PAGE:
The Invincible – Review
Follow Genre: adventure game, Walking simulator
Developer: Starward Industries
Publisher: 11 bit Studios
Platform: PC, PS5, Xbox Series X/S
Tested on: PC

The Invincible – Review

Site Score
Good: Amazing graphics, Interesting plot with hard science fiction edge
Bad: Walking simulator with barely any gameplay
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The Invincible is a Polish ‘hard science fiction’ novel published in 1964. Hard science fiction means the media is more concerned with realistic depictions of science and nature, usually taking a dramatic, plot-heavy approach compared to an action flick. This might sound like an obscure thing to base a video game on, but apparently, Starward Industries begged to differ. The indie studio worked for several years to perfect their adventure game with the same title as the book it took inspiration from. And this unique approach definitely works to The Invincible‘s advantage.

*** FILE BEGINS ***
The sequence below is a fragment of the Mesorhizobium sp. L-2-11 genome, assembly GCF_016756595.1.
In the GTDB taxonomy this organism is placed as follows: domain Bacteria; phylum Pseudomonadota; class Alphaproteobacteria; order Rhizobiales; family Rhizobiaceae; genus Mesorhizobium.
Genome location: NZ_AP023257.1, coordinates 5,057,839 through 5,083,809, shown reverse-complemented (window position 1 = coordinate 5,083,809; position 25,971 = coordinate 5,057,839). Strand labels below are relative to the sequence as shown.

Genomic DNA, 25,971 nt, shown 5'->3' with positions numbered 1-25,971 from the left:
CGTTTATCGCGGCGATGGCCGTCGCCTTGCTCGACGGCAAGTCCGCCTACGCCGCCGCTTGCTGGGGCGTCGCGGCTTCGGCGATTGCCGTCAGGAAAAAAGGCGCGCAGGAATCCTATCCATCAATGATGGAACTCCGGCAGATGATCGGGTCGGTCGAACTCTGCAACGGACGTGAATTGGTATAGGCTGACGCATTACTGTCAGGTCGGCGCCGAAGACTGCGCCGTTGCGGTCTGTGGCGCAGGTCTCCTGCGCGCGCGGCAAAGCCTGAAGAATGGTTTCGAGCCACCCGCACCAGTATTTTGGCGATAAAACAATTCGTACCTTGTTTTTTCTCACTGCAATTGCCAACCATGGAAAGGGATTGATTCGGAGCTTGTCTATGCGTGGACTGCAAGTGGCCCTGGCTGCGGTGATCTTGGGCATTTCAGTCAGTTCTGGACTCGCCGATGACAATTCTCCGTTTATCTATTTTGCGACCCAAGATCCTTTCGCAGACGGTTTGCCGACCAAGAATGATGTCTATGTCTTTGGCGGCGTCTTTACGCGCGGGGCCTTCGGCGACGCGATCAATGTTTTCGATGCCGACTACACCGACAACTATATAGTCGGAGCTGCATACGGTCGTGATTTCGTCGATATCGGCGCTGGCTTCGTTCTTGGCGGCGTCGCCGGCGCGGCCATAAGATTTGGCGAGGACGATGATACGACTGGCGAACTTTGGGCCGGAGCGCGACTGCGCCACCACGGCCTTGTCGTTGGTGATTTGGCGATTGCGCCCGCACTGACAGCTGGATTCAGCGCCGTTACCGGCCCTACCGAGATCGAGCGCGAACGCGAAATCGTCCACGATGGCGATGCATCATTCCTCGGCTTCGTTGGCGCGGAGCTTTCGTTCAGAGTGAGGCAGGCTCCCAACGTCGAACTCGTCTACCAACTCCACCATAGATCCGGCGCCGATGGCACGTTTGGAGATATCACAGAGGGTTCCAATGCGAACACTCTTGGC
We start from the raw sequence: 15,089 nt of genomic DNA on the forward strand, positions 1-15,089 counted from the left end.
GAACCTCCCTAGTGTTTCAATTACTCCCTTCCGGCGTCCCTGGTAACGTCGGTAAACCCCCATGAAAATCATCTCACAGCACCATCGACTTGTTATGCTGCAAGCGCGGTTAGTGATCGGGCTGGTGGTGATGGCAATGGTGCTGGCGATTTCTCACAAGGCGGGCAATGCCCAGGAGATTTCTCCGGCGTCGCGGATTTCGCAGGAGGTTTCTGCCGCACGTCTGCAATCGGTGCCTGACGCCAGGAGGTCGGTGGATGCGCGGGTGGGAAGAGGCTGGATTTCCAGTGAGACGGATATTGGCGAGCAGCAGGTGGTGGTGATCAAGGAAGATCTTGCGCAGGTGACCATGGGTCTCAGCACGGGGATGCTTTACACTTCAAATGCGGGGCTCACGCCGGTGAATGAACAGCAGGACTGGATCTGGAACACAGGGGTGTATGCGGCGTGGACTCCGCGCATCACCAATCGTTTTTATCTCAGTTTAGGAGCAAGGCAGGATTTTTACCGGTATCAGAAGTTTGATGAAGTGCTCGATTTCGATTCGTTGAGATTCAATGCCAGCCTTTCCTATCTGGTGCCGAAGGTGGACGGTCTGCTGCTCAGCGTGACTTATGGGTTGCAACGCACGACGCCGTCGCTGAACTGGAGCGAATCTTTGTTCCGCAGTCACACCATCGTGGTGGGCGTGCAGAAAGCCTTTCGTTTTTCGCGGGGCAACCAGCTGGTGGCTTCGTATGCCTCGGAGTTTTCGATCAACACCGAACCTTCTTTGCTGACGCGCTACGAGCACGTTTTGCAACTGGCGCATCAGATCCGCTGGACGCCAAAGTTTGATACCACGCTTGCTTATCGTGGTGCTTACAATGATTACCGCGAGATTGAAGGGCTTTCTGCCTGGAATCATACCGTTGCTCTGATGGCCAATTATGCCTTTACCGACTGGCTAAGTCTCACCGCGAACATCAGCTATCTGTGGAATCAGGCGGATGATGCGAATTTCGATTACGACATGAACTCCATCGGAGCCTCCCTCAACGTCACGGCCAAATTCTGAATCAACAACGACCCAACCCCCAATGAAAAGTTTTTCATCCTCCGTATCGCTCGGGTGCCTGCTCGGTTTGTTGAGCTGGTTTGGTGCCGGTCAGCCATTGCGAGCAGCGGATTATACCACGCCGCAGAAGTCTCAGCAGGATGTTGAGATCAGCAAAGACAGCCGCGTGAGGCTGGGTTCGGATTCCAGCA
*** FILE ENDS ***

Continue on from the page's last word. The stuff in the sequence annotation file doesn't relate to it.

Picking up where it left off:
The Invincible takes place an undisclosed amount of years into the future when mankind is busy already exploring the stars and planets. Astrobiologist Yasna is a crew member on one of these charters who is wrapping up her tour of the galaxy. She’s already in the hibernation pod when it all goes wrong and she wakes up on an uncharted planet named Regis III. Separated from the rest of her crew and only able to sometimes contact them on the radio, Yasna starts to travel by foot and rover to reunite with her friends, while also finding signs of life on the planet. Who has been there before her and what happened to them? And does it mean anything for humanity?